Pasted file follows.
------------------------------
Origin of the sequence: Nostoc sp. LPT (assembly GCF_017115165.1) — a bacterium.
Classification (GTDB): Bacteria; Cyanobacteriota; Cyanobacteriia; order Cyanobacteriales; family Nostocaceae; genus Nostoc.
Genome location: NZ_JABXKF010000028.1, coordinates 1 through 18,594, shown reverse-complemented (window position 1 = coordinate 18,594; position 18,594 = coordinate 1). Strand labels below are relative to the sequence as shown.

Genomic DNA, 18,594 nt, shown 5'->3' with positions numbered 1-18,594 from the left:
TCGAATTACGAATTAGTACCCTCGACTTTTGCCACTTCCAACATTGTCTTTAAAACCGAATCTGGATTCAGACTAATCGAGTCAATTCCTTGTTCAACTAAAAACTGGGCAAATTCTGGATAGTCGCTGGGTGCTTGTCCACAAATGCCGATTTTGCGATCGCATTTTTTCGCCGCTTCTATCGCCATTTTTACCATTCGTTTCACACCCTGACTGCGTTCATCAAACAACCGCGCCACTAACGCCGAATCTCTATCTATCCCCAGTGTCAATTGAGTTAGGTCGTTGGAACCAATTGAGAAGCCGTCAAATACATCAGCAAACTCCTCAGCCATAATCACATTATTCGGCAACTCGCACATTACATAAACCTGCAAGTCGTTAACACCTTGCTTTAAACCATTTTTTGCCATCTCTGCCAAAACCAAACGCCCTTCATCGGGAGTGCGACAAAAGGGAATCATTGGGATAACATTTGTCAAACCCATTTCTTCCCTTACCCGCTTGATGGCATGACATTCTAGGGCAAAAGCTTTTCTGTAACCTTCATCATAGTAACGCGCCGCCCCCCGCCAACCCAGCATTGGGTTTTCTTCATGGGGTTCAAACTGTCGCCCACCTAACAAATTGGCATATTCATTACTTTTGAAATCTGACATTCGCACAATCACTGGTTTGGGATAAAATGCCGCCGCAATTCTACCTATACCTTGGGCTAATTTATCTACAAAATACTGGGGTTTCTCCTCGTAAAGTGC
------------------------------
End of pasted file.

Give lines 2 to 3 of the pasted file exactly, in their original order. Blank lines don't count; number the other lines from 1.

Classification (GTDB): Bacteria; Cyanobacteriota; Cyanobacteriia; order Cyanobacteriales; family Nostocaceae; genus Nostoc.
Genome location: NZ_JABXKF010000028.1, coordinates 1 through 18,594, shown reverse-complemented (window position 1 = coordinate 18,594; position 18,594 = coordinate 1). Strand labels below are relative to the sequence as shown.